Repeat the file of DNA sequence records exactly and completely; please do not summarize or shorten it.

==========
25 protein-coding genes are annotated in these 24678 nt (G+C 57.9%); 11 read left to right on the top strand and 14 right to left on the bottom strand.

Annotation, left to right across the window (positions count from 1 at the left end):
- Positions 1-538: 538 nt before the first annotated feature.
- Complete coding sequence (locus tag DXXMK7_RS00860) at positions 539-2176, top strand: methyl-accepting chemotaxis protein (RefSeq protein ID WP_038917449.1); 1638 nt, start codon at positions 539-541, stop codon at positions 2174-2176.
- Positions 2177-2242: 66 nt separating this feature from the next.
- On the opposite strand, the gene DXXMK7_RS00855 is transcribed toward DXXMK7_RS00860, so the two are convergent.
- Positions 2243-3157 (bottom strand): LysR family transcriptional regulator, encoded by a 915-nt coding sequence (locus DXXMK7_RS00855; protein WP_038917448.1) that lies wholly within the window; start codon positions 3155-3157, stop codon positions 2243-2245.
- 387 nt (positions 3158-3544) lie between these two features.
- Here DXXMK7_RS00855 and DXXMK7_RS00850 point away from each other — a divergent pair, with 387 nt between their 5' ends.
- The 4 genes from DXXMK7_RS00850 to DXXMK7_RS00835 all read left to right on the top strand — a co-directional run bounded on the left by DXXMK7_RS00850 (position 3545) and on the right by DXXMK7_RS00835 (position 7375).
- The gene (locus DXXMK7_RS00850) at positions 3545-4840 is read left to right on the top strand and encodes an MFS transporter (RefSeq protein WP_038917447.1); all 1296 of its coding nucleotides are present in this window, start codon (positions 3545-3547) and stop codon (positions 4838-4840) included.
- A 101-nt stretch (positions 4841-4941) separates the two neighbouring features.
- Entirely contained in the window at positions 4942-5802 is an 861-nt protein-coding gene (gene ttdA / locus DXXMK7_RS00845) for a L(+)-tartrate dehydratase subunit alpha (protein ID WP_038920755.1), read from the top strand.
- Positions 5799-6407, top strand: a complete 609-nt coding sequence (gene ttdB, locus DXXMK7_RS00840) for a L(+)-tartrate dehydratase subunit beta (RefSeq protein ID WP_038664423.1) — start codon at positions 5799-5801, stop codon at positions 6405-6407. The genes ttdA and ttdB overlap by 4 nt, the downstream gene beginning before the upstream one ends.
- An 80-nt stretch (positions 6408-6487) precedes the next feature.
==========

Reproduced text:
25 protein-coding genes are annotated in these 24678 nt (G+C 57.9%); 11 read left to right on the top strand and 14 right to left on the bottom strand.

Annotation, left to right across the window (positions count from 1 at the left end):
- Positions 1-538: 538 nt before the first annotated feature.
- Complete coding sequence (locus tag DXXMK7_RS00860) at positions 539-2176, top strand: methyl-accepting chemotaxis protein (RefSeq protein ID WP_038917449.1); 1638 nt, start codon at positions 539-541, stop codon at positions 2174-2176.
- Positions 2177-2242: 66 nt separating this feature from the next.
- On the opposite strand, the gene DXXMK7_RS00855 is transcribed toward DXXMK7_RS00860, so the two are convergent.
- Positions 2243-3157 (bottom strand): LysR family transcriptional regulator, encoded by a 915-nt coding sequence (locus DXXMK7_RS00855; protein WP_038917448.1) that lies wholly within the window; start codon positions 3155-3157, stop codon positions 2243-2245.
- 387 nt (positions 3158-3544) lie between these two features.
- Here DXXMK7_RS00855 and DXXMK7_RS00850 point away from each other — a divergent pair, with 387 nt between their 5' ends.
- The 4 genes from DXXMK7_RS00850 to DXXMK7_RS00835 all read left to right on the top strand — a co-directional run bounded on the left by DXXMK7_RS00850 (position 3545) and on the right by DXXMK7_RS00835 (position 7375).
- The gene (locus DXXMK7_RS00850) at positions 3545-4840 is read left to right on the top strand and encodes an MFS transporter (RefSeq protein WP_038917447.1); all 1296 of its coding nucleotides are present in this window, start codon (positions 3545-3547) and stop codon (positions 4838-4840) included.
- A 101-nt stretch (positions 4841-4941) separates the two neighbouring features.
- Entirely contained in the window at positions 4942-5802 is an 861-nt protein-coding gene (gene ttdA / locus DXXMK7_RS00845) for a L(+)-tartrate dehydratase subunit alpha (protein ID WP_038920755.1), read from the top strand.
- Positions 5799-6407, top strand: a complete 609-nt coding sequence (gene ttdB, locus DXXMK7_RS00840) for a L(+)-tartrate dehydratase subunit beta (RefSeq protein ID WP_038664423.1) — start codon at positions 5799-5801, stop codon at positions 6405-6407. The genes ttdA and ttdB overlap by 4 nt, the downstream gene beginning before the upstream one ends.
- An 80-nt stretch (positions 6408-6487) precedes the next feature.